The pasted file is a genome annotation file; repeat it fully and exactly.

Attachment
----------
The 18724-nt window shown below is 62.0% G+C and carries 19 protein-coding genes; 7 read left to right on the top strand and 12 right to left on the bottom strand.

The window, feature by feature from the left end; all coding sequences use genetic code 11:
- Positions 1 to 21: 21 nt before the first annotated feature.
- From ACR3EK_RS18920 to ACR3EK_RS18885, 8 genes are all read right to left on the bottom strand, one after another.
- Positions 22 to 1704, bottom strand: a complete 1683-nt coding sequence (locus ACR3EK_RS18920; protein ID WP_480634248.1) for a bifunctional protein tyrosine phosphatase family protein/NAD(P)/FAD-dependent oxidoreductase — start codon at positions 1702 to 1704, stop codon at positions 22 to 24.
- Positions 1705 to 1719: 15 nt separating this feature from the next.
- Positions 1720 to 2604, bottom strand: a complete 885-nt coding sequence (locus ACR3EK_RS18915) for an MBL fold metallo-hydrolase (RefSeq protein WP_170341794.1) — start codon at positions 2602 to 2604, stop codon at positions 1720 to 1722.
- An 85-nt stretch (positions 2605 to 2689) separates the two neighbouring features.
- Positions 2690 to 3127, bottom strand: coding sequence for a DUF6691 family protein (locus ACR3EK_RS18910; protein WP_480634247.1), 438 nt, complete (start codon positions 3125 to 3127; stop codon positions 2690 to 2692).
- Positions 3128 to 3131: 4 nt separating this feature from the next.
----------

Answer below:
The 18724-nt window shown below is 62.0% G+C and carries 19 protein-coding genes; 7 read left to right on the top strand and 12 right to left on the bottom strand.

The window, feature by feature from the left end; all coding sequences use genetic code 11:
- Positions 1 to 21: 21 nt before the first annotated feature.
- From ACR3EK_RS18920 to ACR3EK_RS18885, 8 genes are all read right to left on the bottom strand, one after another.
- Positions 22 to 1704, bottom strand: a complete 1683-nt coding sequence (locus ACR3EK_RS18920; protein ID WP_480634248.1) for a bifunctional protein tyrosine phosphatase family protein/NAD(P)/FAD-dependent oxidoreductase — start codon at positions 1702 to 1704, stop codon at positions 22 to 24.
- Positions 1705 to 1719: 15 nt separating this feature from the next.
- Positions 1720 to 2604, bottom strand: a complete 885-nt coding sequence (locus ACR3EK_RS18915) for an MBL fold metallo-hydrolase (RefSeq protein WP_170341794.1) — start codon at positions 2602 to 2604, stop codon at positions 1720 to 1722.
- An 85-nt stretch (positions 2605 to 2689) separates the two neighbouring features.
- Positions 2690 to 3127, bottom strand: coding sequence for a DUF6691 family protein (locus ACR3EK_RS18910; protein WP_480634247.1), 438 nt, complete (start codon positions 3125 to 3127; stop codon positions 2690 to 2692).
- Positions 3128 to 3131: 4 nt separating this feature from the next.